Broke the genome into segments approx. 150,000 base pairs long and then
ligated each segment into genetically engineered bacterial chromosomes
called BACs (bacterial artificial chromosomes). Inserted these vectors into
bacteria to amplify (make copies of) the DNA segments and then used
shotgun sequencing to determine the nucleotide sequence of each segment

Biotechnology 101

Resources for Teaching Genomics

What have we learned from the Human Genome Project?


The human genome contains 3.3 billion base pairs

(If expressed in units of computer data storage at 2 bits per base pair, there
would be 786 megabytes of raw data, which would be comparable to a fully
data loaded CD)


Almost all (99.9%) nucleotide bases are exactly the same in all people.


The human genome is estimated to contain 30,000 genes (much lower
than previous estimates of 80,000
-

140,000 genes).


Chromosome 1 has the most genes (2968), and the Y chromosome has
the fewest (231).


The average gene consists of 3000 bases, but sizes vary greatly, with
the largest known human gene being dystrophin at 2.4 million bases.


The functions are unknown for over 50% of discovered genes.



Biotechnology 101

Resources for Teaching Genomics

What have we learned from the Human Genome Project?


Genes appear to be concentrated in random areas along the genome,
with vast expanses of noncoding DNA between (other organisms'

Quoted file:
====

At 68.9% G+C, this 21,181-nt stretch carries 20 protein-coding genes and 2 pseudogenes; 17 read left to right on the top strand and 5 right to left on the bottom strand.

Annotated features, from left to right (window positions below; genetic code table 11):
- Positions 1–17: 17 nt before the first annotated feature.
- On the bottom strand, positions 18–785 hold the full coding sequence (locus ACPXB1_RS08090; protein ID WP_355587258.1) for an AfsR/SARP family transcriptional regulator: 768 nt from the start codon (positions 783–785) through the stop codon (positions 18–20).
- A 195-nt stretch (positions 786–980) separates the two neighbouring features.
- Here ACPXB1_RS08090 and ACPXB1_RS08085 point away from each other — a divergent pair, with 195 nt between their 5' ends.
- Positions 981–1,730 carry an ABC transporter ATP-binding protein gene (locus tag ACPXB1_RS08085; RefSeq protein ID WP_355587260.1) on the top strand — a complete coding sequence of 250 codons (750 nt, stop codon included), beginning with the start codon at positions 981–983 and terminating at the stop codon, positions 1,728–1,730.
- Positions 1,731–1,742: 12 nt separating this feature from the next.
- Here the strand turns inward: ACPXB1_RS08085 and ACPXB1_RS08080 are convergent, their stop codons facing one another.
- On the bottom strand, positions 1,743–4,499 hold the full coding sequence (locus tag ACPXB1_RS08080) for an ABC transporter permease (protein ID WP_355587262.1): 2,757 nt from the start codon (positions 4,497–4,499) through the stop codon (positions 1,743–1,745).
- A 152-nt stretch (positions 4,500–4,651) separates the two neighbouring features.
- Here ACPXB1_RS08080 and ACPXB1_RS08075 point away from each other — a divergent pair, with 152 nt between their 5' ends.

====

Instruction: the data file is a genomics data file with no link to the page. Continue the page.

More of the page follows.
genomes are more uniform, with genes evenly spaced throughout)


Stretches of up to 30,000 C and G bases repeating over and over often
occur adjacent to gene
-
rich areas, forming a barrier between the genes
and the "junk DNA." These CpG islands are believed to help regulate
gene activity.


Less than 2% of the genome codes for proteins.


Despite having more non
-
coding regions of DNA, humans have on
average three times as many kinds of proteins as the fly or worm
because of "alternative splicing" and chemical modifications to the
proteins resulting in the ability to produce different protein products
from the same gene.



Biotechnology 101

Resources for Teaching Genomics

Future goals of the Human Genome Project


Determine the function of all of genes


Identify all Single Nucleotide Polymorphisms (SNPs) and map them to
human diseases

Biotechnology 101

“The avalanche of genome data grows daily. The new challenge will be to use
this vast reservoir of data to explore how DNA and proteins work with each
other and the environment to create complex, dynamic living systems. Deriving
meaningful knowledge from the DNA sequence will define research through the
coming decades to inform our understanding of biological systems. This
enormous task will require the expertise and creativity of tens of thousands of
scientists from varied disciplines in both the public and private sectors
worldwide. Systematic studies of functional genomics will be the focus of
biological explorations in this century and beyond.”

Resources for Teaching Bioinformatics

Biotechnology 101


Bioinformatics

is the computational branch of molecular biology that
seeks to organize and make sense of all the genetic data being uncovered
(i.e. genomic sequences)

̵
Determine the location of genes on chromosomes, start and stop sites

̵
Predict the structure and function of resulting proteins

̵
Classify genes/proteins into families

̵
Determine evolutionary relationships between genes/proteins

̵
Determine molecular interactions within proteins and between two or
more proteins

̵
Determine/design potential receptors or ligands